Sunday, July 26, 2009

This is just a token whale shot because I have nothing new of interest photograph wise. This is a Blue Whale 'fluking up" that I ID'd earlier this year.

Boy is it hot! We have not had a day under 98 degrees in weeks and most days it is 100 or more. Though my energy is somewhat sapped I have to say I like it. Believe me when I say that all I wear down here is shorts and a hat (night or day). No shoes of any kind unless I am going across sand at midday and no shirt unless I am going into town....oh, and always a trusty wetted scarf.

For those of you who did not follow up on the dragonfly migration, I checked it out online and yes of course it has to do with mating and birthing. Our dragonflies here arrive as young adults in the winter and then head north to start a new generation around this time. They are a bit early perhaps but every critter out there is adjusting to the incremental climate changes (soon to be substantially more dramatic) preceding the planetary "warm up".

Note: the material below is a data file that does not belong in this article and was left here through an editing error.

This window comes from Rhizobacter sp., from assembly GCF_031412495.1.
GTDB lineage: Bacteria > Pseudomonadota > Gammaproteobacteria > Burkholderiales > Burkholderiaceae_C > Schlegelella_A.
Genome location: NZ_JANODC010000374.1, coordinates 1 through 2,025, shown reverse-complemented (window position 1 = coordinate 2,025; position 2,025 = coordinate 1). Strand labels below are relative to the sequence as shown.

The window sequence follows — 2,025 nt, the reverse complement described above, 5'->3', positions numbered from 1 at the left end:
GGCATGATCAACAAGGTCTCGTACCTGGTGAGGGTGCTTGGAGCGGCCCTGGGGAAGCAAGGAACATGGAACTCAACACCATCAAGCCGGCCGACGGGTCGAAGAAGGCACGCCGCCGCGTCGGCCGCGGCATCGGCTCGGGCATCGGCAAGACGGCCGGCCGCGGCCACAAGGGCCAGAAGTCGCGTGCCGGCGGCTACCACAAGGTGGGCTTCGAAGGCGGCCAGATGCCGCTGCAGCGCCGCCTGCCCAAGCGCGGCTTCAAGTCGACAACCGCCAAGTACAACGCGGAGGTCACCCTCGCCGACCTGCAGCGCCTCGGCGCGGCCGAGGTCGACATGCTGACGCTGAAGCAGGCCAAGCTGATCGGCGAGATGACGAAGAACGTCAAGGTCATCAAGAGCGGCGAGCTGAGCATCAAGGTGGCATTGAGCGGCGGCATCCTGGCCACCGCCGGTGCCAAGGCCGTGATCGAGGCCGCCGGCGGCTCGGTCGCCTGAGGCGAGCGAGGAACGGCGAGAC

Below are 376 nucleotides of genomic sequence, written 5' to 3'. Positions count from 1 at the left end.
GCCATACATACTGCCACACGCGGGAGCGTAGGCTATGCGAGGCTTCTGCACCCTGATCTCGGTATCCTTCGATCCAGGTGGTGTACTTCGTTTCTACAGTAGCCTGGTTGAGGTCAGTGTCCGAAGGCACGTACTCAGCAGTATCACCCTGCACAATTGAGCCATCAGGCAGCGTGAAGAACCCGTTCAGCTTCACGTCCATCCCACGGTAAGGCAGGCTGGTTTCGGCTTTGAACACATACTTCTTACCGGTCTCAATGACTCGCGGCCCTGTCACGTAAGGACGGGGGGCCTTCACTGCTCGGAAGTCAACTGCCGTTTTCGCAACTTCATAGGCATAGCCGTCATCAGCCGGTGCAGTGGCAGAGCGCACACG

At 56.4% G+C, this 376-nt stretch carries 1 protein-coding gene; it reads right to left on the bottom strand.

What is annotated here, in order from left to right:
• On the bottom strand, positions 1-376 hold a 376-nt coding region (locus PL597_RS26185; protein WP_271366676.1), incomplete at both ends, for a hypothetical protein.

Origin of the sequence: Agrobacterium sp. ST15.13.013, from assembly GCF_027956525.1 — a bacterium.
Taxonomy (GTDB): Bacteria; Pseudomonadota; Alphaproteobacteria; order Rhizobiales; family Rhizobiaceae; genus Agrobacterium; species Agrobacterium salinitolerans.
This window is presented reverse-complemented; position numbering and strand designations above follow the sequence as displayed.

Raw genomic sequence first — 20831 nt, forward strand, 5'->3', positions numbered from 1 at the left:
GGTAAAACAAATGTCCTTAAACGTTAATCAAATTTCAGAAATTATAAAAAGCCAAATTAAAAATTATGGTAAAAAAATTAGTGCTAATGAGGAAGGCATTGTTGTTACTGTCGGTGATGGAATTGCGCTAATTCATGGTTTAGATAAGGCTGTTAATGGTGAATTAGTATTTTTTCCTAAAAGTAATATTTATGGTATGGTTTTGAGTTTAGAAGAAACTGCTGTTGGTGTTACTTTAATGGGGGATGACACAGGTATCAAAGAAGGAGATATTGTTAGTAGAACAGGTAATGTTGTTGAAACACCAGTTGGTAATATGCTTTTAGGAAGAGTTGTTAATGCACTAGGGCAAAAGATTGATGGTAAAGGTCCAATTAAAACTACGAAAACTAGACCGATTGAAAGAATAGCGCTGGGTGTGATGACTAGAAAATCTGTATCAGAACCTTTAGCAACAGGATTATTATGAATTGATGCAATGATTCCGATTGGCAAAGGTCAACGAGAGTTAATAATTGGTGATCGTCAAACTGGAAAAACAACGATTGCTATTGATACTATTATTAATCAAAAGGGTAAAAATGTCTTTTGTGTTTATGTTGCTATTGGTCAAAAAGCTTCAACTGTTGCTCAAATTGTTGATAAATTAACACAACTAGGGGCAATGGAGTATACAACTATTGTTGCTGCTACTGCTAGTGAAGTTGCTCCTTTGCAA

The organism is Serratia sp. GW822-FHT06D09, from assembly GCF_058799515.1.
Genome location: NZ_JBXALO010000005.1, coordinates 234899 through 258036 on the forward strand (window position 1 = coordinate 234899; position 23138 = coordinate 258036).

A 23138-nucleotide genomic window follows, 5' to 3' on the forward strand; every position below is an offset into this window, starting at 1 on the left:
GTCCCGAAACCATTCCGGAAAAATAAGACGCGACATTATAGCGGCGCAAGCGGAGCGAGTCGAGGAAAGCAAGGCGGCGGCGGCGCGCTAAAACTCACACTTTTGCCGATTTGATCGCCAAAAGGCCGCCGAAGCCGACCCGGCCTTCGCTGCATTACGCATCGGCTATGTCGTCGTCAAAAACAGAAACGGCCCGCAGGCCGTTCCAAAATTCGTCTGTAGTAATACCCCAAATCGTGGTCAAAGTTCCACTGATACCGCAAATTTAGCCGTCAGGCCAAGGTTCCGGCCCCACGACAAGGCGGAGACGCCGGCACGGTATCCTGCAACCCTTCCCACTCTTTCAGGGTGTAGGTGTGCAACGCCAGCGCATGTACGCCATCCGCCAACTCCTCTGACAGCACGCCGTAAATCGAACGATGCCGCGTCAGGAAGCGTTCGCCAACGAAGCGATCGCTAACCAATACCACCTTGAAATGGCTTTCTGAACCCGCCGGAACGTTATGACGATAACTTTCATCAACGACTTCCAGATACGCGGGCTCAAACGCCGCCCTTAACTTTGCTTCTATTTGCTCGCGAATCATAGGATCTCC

It is now 5 days later and there are still more dragonflies passing by (not in the same numbers but at least 10/minute)!! Meaning that there must have been 100's of thousands that have passed during this week. Very

Wind has been up the last few days so no sea time. Did get to watch my ST Iguana chow down on some Yuca Vine ( Merriema aurea) blossoms today, I've never seen that before.

Friday, July 24, 2009

For those of you who have been down here to El Cardonal, this is probably your last look at the old main street. Chances are the next time you are here it will be paved, have sidewalks and street lights. Personally, I am now OK with it. Is it not true that the only absolute is change?